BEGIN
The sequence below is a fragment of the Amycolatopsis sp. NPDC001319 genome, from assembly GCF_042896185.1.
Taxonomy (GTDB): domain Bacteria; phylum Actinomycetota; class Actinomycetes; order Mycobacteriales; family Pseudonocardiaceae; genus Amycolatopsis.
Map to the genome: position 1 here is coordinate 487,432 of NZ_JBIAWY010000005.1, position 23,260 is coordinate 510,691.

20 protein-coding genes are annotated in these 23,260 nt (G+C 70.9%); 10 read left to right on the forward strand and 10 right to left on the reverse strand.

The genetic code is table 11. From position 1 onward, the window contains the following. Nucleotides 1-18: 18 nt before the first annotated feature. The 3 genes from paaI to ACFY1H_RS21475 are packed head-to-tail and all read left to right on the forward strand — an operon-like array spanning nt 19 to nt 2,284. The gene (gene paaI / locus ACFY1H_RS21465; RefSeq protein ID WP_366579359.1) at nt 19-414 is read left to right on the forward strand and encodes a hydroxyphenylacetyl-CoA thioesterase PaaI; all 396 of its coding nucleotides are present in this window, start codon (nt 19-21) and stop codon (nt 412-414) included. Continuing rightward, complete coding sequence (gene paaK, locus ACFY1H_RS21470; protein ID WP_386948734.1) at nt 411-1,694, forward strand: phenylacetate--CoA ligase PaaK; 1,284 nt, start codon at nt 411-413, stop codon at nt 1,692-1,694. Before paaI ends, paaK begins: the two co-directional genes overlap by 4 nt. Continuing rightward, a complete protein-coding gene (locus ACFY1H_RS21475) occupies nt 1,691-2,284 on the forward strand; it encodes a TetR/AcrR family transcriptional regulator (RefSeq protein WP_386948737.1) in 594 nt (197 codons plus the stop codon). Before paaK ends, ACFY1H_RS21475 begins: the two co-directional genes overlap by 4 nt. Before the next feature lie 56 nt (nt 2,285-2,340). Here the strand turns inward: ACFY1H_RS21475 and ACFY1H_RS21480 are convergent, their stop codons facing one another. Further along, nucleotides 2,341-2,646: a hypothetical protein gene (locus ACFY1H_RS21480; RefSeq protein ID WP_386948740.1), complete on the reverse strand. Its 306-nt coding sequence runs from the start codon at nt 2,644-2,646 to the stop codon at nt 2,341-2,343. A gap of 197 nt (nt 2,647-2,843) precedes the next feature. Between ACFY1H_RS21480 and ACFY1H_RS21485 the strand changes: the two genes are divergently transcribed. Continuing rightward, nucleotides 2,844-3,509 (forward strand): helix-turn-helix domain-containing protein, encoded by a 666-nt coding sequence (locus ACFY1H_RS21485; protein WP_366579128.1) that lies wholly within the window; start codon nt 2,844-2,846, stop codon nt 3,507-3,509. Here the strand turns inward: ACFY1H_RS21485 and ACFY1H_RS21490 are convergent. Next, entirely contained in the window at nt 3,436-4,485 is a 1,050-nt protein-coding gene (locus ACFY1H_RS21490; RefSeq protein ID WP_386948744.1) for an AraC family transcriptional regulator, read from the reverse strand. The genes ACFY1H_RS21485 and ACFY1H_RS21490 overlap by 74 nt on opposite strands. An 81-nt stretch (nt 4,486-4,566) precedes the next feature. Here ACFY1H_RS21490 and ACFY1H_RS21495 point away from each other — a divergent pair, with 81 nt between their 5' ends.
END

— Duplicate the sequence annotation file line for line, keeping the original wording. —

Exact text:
The sequence below is a fragment of the Amycolatopsis sp. NPDC001319 genome, from assembly GCF_042896185.1.
Taxonomy (GTDB): domain Bacteria; phylum Actinomycetota; class Actinomycetes; order Mycobacteriales; family Pseudonocardiaceae; genus Amycolatopsis.
Map to the genome: position 1 here is coordinate 487,432 of NZ_JBIAWY010000005.1, position 23,260 is coordinate 510,691.

20 protein-coding genes are annotated in these 23,260 nt (G+C 70.9%); 10 read left to right on the forward strand and 10 right to left on the reverse strand.

The genetic code is table 11. From position 1 onward, the window contains the following. Nucleotides 1-18: 18 nt before the first annotated feature. The 3 genes from paaI to ACFY1H_RS21475 are packed head-to-tail and all read left to right on the forward strand — an operon-like array spanning nt 19 to nt 2,284. The gene (gene paaI / locus ACFY1H_RS21465; RefSeq protein ID WP_366579359.1) at nt 19-414 is read left to right on the forward strand and encodes a hydroxyphenylacetyl-CoA thioesterase PaaI; all 396 of its coding nucleotides are present in this window, start codon (nt 19-21) and stop codon (nt 412-414) included. Continuing rightward, complete coding sequence (gene paaK, locus ACFY1H_RS21470; protein ID WP_386948734.1) at nt 411-1,694, forward strand: phenylacetate--CoA ligase PaaK; 1,284 nt, start codon at nt 411-413, stop codon at nt 1,692-1,694. Before paaI ends, paaK begins: the two co-directional genes overlap by 4 nt. Continuing rightward, a complete protein-coding gene (locus ACFY1H_RS21475) occupies nt 1,691-2,284 on the forward strand; it encodes a TetR/AcrR family transcriptional regulator (RefSeq protein WP_386948737.1) in 594 nt (197 codons plus the stop codon). Before paaK ends, ACFY1H_RS21475 begins: the two co-directional genes overlap by 4 nt. Before the next feature lie 56 nt (nt 2,285-2,340). Here the strand turns inward: ACFY1H_RS21475 and ACFY1H_RS21480 are convergent, their stop codons facing one another. Further along, nucleotides 2,341-2,646: a hypothetical protein gene (locus ACFY1H_RS21480; RefSeq protein ID WP_386948740.1), complete on the reverse strand. Its 306-nt coding sequence runs from the start codon at nt 2,644-2,646 to the stop codon at nt 2,341-2,343. A gap of 197 nt (nt 2,647-2,843) precedes the next feature. Between ACFY1H_RS21480 and ACFY1H_RS21485 the strand changes: the two genes are divergently transcribed. Continuing rightward, nucleotides 2,844-3,509 (forward strand): helix-turn-helix domain-containing protein, encoded by a 666-nt coding sequence (locus ACFY1H_RS21485; protein WP_366579128.1) that lies wholly within the window; start codon nt 2,844-2,846, stop codon nt 3,507-3,509. Here the strand turns inward: ACFY1H_RS21485 and ACFY1H_RS21490 are convergent. Next, entirely contained in the window at nt 3,436-4,485 is a 1,050-nt protein-coding gene (locus ACFY1H_RS21490; RefSeq protein ID WP_386948744.1) for an AraC family transcriptional regulator, read from the reverse strand. The genes ACFY1H_RS21485 and ACFY1H_RS21490 overlap by 74 nt on opposite strands. An 81-nt stretch (nt 4,486-4,566) precedes the next feature. Here ACFY1H_RS21490 and ACFY1H_RS21495 point away from each other — a divergent pair, with 81 nt between their 5' ends.